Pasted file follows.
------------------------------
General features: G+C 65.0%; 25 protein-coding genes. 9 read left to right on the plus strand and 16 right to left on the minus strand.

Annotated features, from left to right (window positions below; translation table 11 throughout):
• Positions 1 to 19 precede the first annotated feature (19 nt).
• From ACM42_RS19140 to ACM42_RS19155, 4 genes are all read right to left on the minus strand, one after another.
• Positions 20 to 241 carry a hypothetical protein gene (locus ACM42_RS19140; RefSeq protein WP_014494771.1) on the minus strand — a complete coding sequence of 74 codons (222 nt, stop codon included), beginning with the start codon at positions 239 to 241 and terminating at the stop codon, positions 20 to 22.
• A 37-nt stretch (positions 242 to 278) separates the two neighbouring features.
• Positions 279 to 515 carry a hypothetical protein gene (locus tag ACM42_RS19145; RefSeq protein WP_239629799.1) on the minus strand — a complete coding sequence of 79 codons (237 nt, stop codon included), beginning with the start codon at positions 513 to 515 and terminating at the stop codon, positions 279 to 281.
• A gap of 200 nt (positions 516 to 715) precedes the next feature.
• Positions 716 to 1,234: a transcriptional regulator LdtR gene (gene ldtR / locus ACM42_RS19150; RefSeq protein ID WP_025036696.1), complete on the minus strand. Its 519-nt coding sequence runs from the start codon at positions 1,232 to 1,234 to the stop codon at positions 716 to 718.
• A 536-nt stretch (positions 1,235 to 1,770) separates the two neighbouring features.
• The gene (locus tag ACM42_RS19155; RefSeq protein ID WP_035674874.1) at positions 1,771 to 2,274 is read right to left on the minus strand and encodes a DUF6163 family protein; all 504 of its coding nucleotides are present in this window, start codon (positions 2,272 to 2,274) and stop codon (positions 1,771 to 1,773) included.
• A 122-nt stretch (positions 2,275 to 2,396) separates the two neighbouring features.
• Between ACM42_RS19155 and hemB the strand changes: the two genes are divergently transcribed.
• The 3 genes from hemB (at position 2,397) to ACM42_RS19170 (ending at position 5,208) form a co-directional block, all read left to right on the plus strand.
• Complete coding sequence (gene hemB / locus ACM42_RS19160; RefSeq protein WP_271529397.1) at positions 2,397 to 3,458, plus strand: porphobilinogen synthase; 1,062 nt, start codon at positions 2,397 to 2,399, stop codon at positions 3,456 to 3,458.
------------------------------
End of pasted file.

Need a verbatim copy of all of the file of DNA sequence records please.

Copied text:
General features: G+C 65.0%; 25 protein-coding genes. 9 read left to right on the plus strand and 16 right to left on the minus strand.

Annotated features, from left to right (window positions below; translation table 11 throughout):
• Positions 1 to 19 precede the first annotated feature (19 nt).
• From ACM42_RS19140 to ACM42_RS19155, 4 genes are all read right to left on the minus strand, one after another.
• Positions 20 to 241 carry a hypothetical protein gene (locus ACM42_RS19140; RefSeq protein WP_014494771.1) on the minus strand — a complete coding sequence of 74 codons (222 nt, stop codon included), beginning with the start codon at positions 239 to 241 and terminating at the stop codon, positions 20 to 22.
• A 37-nt stretch (positions 242 to 278) separates the two neighbouring features.
• Positions 279 to 515 carry a hypothetical protein gene (locus tag ACM42_RS19145; RefSeq protein WP_239629799.1) on the minus strand — a complete coding sequence of 79 codons (237 nt, stop codon included), beginning with the start codon at positions 513 to 515 and terminating at the stop codon, positions 279 to 281.
• A gap of 200 nt (positions 516 to 715) precedes the next feature.
• Positions 716 to 1,234: a transcriptional regulator LdtR gene (gene ldtR / locus ACM42_RS19150; RefSeq protein ID WP_025036696.1), complete on the minus strand. Its 519-nt coding sequence runs from the start codon at positions 1,232 to 1,234 to the stop codon at positions 716 to 718.
• A 536-nt stretch (positions 1,235 to 1,770) separates the two neighbouring features.
• The gene (locus tag ACM42_RS19155; RefSeq protein ID WP_035674874.1) at positions 1,771 to 2,274 is read right to left on the minus strand and encodes a DUF6163 family protein; all 504 of its coding nucleotides are present in this window, start codon (positions 2,272 to 2,274) and stop codon (positions 1,771 to 1,773) included.
• A 122-nt stretch (positions 2,275 to 2,396) separates the two neighbouring features.
• Between ACM42_RS19155 and hemB the strand changes: the two genes are divergently transcribed.
• The 3 genes from hemB (at position 2,397) to ACM42_RS19170 (ending at position 5,208) form a co-directional block, all read left to right on the plus strand.
• Complete coding sequence (gene hemB / locus ACM42_RS19160; RefSeq protein WP_271529397.1) at positions 2,397 to 3,458, plus strand: porphobilinogen synthase; 1,062 nt, start codon at positions 2,397 to 2,399, stop codon at positions 3,456 to 3,458.